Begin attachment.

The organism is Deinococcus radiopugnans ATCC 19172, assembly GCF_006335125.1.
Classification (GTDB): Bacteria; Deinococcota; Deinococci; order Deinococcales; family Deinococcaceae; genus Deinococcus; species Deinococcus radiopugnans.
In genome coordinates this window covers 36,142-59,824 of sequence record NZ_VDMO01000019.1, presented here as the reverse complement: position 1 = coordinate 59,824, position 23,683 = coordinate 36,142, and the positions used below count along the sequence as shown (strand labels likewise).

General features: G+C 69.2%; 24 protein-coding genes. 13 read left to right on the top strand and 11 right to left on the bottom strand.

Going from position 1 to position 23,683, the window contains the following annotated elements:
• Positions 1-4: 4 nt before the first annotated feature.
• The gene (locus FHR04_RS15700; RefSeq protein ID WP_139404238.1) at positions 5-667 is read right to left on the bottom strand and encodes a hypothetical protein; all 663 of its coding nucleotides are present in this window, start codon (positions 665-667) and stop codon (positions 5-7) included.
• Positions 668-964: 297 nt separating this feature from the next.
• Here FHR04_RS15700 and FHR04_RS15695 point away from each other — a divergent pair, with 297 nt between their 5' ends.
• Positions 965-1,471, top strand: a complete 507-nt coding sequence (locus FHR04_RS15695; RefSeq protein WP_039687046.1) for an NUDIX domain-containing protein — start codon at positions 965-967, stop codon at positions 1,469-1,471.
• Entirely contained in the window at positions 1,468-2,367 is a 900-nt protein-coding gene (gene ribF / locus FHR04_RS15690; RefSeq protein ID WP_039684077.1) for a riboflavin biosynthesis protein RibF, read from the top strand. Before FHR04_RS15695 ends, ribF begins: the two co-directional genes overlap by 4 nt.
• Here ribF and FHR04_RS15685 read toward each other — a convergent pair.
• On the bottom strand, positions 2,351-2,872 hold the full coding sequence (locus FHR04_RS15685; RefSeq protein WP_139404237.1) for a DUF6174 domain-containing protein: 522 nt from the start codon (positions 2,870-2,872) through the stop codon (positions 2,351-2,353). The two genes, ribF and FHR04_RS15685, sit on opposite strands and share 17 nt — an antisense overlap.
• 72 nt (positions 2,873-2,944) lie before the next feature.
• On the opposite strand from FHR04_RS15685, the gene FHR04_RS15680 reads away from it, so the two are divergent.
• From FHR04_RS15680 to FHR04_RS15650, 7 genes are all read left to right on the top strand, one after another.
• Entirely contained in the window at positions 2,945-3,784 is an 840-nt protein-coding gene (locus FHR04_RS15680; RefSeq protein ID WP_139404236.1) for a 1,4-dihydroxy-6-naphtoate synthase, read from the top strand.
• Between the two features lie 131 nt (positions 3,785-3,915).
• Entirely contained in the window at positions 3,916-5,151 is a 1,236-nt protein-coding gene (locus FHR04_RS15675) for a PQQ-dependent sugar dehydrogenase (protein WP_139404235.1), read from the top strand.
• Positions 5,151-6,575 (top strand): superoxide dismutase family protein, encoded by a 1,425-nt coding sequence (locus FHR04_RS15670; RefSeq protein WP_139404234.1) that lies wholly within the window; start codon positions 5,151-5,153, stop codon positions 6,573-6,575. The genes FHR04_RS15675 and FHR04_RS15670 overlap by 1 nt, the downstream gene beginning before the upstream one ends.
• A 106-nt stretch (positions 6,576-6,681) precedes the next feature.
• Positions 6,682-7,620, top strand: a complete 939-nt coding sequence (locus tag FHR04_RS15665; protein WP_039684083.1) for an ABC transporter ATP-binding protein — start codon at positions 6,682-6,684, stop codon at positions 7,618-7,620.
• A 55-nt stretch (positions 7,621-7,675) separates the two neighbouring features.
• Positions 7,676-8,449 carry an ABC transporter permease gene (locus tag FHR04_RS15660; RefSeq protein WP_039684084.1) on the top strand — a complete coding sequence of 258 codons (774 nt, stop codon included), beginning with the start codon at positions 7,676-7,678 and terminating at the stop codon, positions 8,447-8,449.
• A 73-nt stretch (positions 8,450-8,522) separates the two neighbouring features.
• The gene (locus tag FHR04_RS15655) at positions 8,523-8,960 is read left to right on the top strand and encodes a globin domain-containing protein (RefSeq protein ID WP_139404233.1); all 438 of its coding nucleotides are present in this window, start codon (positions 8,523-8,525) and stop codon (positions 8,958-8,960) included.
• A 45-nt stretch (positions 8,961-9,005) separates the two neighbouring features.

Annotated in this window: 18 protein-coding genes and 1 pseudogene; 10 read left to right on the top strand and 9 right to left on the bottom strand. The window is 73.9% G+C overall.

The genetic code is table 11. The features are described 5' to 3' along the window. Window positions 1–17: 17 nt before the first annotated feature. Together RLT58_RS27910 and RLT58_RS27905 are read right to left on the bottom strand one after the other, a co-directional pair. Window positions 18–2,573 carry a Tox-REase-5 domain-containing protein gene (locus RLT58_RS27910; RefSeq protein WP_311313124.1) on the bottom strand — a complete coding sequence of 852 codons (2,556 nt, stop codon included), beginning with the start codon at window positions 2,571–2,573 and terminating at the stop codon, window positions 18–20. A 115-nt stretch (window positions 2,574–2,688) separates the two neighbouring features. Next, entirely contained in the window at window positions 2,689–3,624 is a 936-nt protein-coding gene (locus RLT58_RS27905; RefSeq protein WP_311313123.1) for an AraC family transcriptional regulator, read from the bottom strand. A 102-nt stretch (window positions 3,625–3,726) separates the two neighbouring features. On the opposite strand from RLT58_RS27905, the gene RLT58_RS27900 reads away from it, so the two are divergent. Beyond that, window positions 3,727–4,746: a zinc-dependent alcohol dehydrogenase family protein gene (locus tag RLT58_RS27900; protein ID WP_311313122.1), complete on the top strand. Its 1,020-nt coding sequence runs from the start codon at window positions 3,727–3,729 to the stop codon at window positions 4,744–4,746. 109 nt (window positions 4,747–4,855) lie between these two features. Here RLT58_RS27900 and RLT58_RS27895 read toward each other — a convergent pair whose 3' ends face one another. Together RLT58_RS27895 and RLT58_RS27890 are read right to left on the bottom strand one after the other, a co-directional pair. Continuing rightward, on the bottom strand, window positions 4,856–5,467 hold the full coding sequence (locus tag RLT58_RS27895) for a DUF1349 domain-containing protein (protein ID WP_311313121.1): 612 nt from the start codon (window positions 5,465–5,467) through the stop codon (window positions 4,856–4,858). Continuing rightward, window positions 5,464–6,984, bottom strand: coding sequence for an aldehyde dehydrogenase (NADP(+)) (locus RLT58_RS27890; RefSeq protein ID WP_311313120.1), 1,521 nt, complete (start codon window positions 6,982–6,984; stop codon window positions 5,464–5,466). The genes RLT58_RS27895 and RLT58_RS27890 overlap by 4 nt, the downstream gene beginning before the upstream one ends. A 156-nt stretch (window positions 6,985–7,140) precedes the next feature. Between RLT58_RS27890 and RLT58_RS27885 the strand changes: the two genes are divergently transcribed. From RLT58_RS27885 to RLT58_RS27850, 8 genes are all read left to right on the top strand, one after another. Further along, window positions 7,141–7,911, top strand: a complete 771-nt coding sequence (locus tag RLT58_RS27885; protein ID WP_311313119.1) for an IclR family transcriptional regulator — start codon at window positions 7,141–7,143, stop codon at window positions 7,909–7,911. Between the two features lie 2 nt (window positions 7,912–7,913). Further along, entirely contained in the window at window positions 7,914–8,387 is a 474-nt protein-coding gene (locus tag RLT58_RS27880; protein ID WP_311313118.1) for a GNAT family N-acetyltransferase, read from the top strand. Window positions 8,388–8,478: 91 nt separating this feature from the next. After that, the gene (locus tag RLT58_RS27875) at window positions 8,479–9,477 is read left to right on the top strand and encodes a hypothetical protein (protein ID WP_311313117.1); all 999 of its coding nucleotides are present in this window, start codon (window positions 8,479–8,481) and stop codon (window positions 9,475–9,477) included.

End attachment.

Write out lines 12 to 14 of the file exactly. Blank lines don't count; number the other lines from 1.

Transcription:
• Here ribF and FHR04_RS15685 read toward each other — a convergent pair.
• On the bottom strand, positions 2,351-2,872 hold the full coding sequence (locus FHR04_RS15685; RefSeq protein WP_139404237.1) for a DUF6174 domain-containing protein: 522 nt from the start codon (positions 2,870-2,872) through the stop codon (positions 2,351-2,353). The two genes, ribF and FHR04_RS15685, sit on opposite strands and share 17 nt — an antisense overlap.
• 72 nt (positions 2,873-2,944) lie before the next feature.